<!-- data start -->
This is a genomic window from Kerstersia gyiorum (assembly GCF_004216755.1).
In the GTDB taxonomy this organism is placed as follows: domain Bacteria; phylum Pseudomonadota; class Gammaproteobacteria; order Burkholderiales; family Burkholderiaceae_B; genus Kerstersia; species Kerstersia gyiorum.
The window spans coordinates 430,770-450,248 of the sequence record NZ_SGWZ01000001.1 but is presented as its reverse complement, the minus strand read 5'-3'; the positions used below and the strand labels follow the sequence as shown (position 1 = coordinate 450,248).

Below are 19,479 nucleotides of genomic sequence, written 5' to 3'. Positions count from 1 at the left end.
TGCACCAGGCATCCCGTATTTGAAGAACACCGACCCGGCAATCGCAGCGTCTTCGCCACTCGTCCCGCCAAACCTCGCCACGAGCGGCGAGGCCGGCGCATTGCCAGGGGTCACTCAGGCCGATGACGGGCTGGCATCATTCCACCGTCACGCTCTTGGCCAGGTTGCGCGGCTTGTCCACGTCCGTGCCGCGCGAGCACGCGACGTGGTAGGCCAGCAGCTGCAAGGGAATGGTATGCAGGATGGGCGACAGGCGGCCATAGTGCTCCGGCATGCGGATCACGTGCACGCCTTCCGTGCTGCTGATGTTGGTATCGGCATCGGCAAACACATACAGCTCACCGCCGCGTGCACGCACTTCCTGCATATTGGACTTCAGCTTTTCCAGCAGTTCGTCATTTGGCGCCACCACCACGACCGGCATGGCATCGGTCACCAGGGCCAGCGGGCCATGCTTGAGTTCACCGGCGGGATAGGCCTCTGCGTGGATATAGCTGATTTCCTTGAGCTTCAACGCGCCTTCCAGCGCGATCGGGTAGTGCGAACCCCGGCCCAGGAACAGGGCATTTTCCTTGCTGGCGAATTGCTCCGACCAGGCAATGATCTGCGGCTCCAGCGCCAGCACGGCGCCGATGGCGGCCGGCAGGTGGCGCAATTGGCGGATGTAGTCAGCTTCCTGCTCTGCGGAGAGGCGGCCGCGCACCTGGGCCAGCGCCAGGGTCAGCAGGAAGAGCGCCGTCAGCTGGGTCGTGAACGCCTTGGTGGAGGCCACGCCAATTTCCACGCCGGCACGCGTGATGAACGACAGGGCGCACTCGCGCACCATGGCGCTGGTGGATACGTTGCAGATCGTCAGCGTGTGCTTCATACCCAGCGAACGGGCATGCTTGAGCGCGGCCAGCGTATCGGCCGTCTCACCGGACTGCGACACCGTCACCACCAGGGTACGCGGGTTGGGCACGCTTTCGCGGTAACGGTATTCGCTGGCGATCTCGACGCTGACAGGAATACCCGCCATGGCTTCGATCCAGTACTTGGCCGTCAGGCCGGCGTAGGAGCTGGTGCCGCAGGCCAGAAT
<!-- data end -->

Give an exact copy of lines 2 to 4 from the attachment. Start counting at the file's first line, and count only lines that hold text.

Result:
In the GTDB taxonomy this organism is placed as follows: domain Bacteria; phylum Pseudomonadota; class Gammaproteobacteria; order Burkholderiales; family Burkholderiaceae_B; genus Kerstersia; species Kerstersia gyiorum.
The window spans coordinates 430,770-450,248 of the sequence record NZ_SGWZ01000001.1 but is presented as its reverse complement, the minus strand read 5'-3'; the positions used below and the strand labels follow the sequence as shown (position 1 = coordinate 450,248).

Below are 19,479 nucleotides of genomic sequence, written 5' to 3'. Positions count from 1 at the left end.